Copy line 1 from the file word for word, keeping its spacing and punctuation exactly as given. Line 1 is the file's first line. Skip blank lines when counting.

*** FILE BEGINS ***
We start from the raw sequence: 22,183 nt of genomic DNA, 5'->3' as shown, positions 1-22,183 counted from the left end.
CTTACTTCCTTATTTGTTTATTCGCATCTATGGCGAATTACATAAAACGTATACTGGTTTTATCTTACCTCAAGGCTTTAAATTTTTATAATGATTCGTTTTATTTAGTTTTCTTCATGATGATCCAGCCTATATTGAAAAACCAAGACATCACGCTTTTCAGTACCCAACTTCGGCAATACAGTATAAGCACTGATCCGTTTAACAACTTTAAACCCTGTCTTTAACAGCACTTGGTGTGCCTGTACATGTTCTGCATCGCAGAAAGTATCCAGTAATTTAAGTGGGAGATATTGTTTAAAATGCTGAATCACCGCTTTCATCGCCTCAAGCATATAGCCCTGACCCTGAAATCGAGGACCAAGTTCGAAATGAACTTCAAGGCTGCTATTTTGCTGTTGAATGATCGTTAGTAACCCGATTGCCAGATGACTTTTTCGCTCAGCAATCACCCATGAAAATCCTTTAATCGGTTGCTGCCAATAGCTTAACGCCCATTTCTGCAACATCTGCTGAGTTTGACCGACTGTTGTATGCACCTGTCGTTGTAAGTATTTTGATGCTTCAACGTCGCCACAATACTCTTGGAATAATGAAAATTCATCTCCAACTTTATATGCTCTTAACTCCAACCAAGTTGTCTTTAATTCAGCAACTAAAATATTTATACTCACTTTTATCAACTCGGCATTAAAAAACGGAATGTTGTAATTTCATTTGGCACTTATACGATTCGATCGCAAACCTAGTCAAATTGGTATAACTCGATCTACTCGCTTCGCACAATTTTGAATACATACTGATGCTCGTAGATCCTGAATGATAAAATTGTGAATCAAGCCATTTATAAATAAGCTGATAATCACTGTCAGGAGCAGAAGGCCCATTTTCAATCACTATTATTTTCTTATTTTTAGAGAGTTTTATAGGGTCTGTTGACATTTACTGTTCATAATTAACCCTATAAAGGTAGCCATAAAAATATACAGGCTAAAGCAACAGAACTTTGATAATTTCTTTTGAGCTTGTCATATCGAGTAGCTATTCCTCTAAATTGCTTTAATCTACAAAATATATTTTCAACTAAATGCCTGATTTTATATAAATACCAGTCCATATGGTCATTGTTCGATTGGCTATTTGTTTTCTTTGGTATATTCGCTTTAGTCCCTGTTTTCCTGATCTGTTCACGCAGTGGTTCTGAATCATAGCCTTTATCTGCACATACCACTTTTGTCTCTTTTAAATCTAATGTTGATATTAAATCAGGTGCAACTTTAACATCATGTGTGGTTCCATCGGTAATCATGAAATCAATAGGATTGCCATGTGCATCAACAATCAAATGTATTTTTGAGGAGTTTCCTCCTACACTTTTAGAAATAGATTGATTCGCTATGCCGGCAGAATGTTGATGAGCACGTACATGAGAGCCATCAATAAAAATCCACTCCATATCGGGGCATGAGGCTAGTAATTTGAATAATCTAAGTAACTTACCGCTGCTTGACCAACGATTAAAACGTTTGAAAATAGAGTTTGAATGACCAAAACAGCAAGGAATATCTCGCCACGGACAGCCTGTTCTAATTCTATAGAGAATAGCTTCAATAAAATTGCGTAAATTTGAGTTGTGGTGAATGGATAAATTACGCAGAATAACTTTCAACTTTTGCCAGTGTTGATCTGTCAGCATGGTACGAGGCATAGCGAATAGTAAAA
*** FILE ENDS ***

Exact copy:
We start from the raw sequence: 22,183 nt of genomic DNA, 5'->3' as shown, positions 1-22,183 counted from the left end.